Published On: Fri, Oct 24th, 2014

Deer Clan Dancers perform for Swain Schools

The Deer Clan Dancers, all EBCI tribal members, performed for Swain County elementary school students at the Swain County Center for the Arts on Tuesday, Oct. 21.  Shown (left-right) are Ricky Joe Taylor, Daniel Tramper, Teresa Reed and Scrappy Sherrill.  (Photo courtesy of Eugenia L. Johnson)

The Deer Clan Dancers, all EBCI tribal members, performed for Swain County elementary school students at the Swain County Center for the Arts on Tuesday, Oct. 21. Shown (left-right) are Ricky Joe Taylor, Daniel Tramper, Teresa Reed and Scrappy Sherrill. (Photo courtesy of Eugenia L. Johnson)

 

By EUGENIA L. JOHNSON

 

Swain County Schools celebrated Native American heritage and culture by having school assemblies at Swain County Center for the Arts for the high school and middle school last month and for the elementary schools on Tuesday, Oct. 21.  The five assemblies featured Daniel Tramper and the Deer Clan Dancers, all EBCI tribal members, performing a variety of pow wow style dances.  These assemblies received support from the North Carolina Arts Council, a division of the Department of Cultural Resources.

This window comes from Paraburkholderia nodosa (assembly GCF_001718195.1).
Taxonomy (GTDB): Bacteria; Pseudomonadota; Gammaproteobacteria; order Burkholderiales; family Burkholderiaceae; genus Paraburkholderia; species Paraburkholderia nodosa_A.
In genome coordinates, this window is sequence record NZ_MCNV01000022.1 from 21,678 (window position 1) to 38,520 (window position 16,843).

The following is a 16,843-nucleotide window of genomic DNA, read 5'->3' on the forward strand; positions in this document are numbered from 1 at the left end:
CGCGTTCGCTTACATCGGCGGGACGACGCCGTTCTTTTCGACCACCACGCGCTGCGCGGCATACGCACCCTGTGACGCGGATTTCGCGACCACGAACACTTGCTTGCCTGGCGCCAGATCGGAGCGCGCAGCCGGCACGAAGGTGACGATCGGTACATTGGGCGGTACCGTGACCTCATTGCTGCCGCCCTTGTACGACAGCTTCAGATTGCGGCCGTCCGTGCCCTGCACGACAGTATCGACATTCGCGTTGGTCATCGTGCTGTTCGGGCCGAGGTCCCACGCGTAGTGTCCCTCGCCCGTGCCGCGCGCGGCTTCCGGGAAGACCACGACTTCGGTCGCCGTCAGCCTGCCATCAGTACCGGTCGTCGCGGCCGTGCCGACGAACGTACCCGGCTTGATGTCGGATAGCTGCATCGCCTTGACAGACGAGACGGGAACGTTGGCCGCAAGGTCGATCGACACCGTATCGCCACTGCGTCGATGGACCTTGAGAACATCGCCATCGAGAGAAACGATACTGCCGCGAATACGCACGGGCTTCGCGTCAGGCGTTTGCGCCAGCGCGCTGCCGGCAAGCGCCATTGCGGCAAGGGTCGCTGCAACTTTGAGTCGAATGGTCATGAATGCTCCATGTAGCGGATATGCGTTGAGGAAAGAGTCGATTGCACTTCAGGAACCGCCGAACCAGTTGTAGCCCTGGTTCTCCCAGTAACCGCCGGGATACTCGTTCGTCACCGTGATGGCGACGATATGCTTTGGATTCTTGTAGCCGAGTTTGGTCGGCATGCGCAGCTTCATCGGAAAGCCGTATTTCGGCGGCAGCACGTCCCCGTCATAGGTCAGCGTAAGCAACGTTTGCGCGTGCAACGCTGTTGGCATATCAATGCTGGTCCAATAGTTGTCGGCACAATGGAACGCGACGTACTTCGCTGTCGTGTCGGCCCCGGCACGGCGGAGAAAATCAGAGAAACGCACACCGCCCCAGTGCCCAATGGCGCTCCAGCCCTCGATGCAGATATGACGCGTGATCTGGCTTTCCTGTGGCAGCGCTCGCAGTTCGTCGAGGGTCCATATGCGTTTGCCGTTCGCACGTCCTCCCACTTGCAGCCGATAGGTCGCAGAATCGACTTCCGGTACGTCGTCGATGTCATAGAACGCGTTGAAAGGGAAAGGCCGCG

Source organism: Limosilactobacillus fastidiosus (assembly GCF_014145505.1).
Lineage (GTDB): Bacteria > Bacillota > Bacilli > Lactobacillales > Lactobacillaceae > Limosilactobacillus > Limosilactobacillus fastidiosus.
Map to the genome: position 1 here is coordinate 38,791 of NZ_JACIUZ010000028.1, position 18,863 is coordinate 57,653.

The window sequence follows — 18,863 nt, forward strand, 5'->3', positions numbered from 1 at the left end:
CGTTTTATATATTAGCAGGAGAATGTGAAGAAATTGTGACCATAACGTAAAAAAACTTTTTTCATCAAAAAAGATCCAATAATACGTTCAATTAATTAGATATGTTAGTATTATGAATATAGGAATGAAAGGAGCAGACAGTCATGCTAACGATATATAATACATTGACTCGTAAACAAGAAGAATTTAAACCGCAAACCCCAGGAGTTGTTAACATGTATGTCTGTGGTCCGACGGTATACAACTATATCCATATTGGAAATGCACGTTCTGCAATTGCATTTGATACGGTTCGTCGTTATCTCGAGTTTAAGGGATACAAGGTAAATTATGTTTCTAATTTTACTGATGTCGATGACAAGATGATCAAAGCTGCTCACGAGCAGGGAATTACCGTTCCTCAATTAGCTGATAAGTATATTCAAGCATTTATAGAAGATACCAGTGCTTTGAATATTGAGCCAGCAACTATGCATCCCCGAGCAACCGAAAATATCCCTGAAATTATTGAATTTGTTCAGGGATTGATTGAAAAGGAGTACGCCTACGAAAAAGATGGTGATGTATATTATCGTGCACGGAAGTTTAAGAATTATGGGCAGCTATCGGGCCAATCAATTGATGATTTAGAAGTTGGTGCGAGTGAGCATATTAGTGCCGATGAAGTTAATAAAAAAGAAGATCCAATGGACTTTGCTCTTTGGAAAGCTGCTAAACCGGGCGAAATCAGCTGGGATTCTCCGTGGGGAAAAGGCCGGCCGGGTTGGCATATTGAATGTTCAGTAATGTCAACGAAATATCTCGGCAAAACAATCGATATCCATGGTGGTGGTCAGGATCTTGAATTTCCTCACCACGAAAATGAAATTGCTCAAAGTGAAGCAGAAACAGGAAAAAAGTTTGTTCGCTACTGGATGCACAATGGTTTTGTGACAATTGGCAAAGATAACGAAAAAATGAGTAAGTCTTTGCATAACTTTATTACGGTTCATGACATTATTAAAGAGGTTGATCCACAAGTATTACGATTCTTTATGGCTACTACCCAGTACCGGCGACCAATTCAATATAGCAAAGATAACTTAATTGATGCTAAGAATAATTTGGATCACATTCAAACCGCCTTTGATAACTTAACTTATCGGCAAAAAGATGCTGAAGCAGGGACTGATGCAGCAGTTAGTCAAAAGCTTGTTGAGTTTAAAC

Dancers included Daniel Tramper, his wife Teresa Reed and son Scrappy Sherrill.  They performed both northern and southern plains style dances while John Grant Jr. or Ricky Joe Taylor gave some of the history of each dance and sang.

In addition to playing the drum for the dancers, John Grant Jr. told a story about instructions from a father to his three sons and how the third son gave the gift of love and compassion and another story about how the woodpecker created the first flute out of a tree limb that was used by a young man to woo his girl.  He also described the difference in the old-style northern songs with no words and the contemporary northern style songs with words.  He sang a northern two-step song and a southern plains song.

At the end of high school and middle school assemblies, several students from the audience were asked to join the dancers on the stage for the Friendship Dance.  At the end of each of the elementary school assemblies, six teachers and six students were invited to the stage to participate in a musical hoop game to the rhythm of Ricky Joe Taylor’s drum.  The storytellers closed with the Cherokee words for “till we meet again” since there is not a word in the Cherokee language for goodbye.

Eugenia is the director of the Swain County Center for the Arts. 

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